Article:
There are two more important facts that you should keep in mind. Traders preferences evolve with time and broker offerings in the market evolve as well.

Maybe you started your Forex experience thinking that you wanted to trade the news or that you wanted to do carry trades. After some time, maybe you have found that those interests do not work so well for you and you decide to try swing trading. As your preferences evolve, be aware that your initial broker choice may no longer be the most suitable.

It is also true that the broker landscape changes quite a bit. Let's say that you are looking for a well- capitalized broker offering MT4 trading platform - that is what is important to you. You really like the capitalization of a large broker, but decide to choose a medium-sized broker that offers MT4 because the large broker does not offer that platform. If you keep up with broker news, you might learn that the large broker announces that it now offers MT4. Of course, this news release might signal a potential re-evaluation of whether to continue to use the same broker you originally selected.

A key point that we would like to make is that even though you may have selected the broker that should give you the most satisfaction, trade-related problems will arise. If an incident happens and upsets you, it will be relatively easy to leave that broker and shop for another. That is certainly one option, but it should never be the first option.

The first option should be to try to understand the superficial and the underlying cause for a problem.

This means that if a stop loss was not honored at the desired price to try to understand why. Maybe your initial impression is that the broker is trying to take advantage of you. Upon closer inspection, you may realize that an unexpected incident happened in the market that caused a 1% move in currency prices. You may further learn that during this announcement your stop loss was triggered but the price you had requested did not trade during the post announcement price spike. The price you wanted was skipped, something that is quite possible and happens regularly in currency markets. So the superficial cause of the problem may have been caused by the news announcement. The underlying cause of your frustration could have been that you were not aware that your stop loss would be filled at the first available price. If you had known this, maybe you would have closed the trade sooner. The lesson we wish to impress is not that the broker is probably right and you are wrong, but rather that it cost you a lot of time and effort to find a suitable broker, do not be hasty to end that relationship.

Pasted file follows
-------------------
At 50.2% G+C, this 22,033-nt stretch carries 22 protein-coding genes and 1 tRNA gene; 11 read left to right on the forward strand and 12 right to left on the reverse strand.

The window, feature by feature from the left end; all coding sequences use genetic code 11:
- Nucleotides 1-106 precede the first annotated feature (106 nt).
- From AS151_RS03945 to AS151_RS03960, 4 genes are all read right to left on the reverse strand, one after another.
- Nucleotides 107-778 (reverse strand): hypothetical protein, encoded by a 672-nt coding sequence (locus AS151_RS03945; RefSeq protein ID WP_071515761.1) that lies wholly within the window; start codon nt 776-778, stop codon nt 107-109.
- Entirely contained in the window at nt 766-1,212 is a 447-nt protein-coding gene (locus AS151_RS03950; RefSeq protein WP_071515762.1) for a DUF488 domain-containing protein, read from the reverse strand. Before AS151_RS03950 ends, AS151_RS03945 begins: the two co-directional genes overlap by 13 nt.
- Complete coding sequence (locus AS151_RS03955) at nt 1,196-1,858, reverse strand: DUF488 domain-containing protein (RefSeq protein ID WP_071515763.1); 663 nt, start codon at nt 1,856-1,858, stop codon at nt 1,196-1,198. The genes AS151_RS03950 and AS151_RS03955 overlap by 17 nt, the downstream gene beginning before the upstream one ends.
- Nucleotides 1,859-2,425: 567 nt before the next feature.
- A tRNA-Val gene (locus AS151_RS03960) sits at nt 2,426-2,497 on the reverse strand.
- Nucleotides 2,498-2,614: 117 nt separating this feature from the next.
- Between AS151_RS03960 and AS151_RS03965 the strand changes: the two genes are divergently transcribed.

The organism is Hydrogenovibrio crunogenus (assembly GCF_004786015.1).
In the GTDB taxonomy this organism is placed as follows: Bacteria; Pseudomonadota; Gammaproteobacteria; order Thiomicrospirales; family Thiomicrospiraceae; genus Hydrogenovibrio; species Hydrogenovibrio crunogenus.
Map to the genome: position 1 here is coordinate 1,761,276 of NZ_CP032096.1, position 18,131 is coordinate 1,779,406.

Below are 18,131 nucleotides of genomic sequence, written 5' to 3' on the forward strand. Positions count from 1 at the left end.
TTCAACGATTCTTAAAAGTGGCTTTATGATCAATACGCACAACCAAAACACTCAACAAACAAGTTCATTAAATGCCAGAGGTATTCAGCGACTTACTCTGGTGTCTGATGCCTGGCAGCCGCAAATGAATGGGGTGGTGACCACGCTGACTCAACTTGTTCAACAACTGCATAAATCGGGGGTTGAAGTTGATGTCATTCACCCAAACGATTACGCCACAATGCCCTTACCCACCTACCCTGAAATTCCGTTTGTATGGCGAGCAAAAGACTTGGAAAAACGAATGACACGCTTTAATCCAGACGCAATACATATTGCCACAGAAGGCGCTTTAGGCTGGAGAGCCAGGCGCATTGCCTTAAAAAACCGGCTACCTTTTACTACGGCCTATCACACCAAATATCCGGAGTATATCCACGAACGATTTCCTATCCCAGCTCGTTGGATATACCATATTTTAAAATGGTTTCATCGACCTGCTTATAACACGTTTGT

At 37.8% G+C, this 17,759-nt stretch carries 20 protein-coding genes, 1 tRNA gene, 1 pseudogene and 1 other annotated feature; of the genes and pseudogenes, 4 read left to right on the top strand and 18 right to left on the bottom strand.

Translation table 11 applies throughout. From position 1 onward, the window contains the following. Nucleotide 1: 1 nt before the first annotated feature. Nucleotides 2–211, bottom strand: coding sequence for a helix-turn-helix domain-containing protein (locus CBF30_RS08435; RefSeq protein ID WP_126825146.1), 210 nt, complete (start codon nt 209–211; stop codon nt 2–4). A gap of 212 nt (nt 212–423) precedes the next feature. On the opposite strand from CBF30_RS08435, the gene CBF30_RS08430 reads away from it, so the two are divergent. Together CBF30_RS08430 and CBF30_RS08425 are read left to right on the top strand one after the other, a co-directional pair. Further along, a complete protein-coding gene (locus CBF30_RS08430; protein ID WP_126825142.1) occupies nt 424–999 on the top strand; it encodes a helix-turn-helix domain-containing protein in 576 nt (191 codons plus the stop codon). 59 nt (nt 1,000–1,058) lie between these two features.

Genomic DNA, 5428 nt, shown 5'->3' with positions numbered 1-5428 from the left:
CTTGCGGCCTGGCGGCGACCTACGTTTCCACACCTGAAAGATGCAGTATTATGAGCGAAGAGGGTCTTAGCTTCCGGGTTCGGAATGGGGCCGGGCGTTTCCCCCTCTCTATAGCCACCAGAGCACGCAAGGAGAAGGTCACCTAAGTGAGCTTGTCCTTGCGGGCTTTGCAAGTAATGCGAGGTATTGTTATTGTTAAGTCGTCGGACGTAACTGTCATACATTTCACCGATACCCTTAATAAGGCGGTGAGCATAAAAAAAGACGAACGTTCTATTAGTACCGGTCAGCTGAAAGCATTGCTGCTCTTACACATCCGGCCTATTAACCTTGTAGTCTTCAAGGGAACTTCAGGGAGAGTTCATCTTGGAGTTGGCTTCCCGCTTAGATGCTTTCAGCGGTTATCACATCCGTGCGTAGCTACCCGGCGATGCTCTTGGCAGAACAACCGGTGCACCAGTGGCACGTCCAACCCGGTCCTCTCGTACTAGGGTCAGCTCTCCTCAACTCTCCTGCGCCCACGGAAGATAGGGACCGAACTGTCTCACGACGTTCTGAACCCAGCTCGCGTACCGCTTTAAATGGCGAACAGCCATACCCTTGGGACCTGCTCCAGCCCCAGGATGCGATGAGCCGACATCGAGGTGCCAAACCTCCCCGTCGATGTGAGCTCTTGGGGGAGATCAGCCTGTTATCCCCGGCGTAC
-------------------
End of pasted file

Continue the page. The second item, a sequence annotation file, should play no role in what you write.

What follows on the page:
Finally, we would like you to know that sometimes it is hard to know when a broker is telling the truth and if their explanation of a situation is plausible. For example, you have an account that has open trades, showing a considerable floating loss. Your broker tells you that they need to move your account to a new trading server very soon and the only way of doing that is to close all open trades. Doing what the broker tells you would obviously cause your account to realize a real loss.

It is in these times that you need to have an independent third party, with expert understanding of broker operations whisper in your ear your options.

We trust that this document has illustrated ways around the complexity of selecting a Forex broker. We also hope that you are now better prepared to start the selection process. If you have any questions on the materials covered, please do not hesitate to contact Forex Datasource.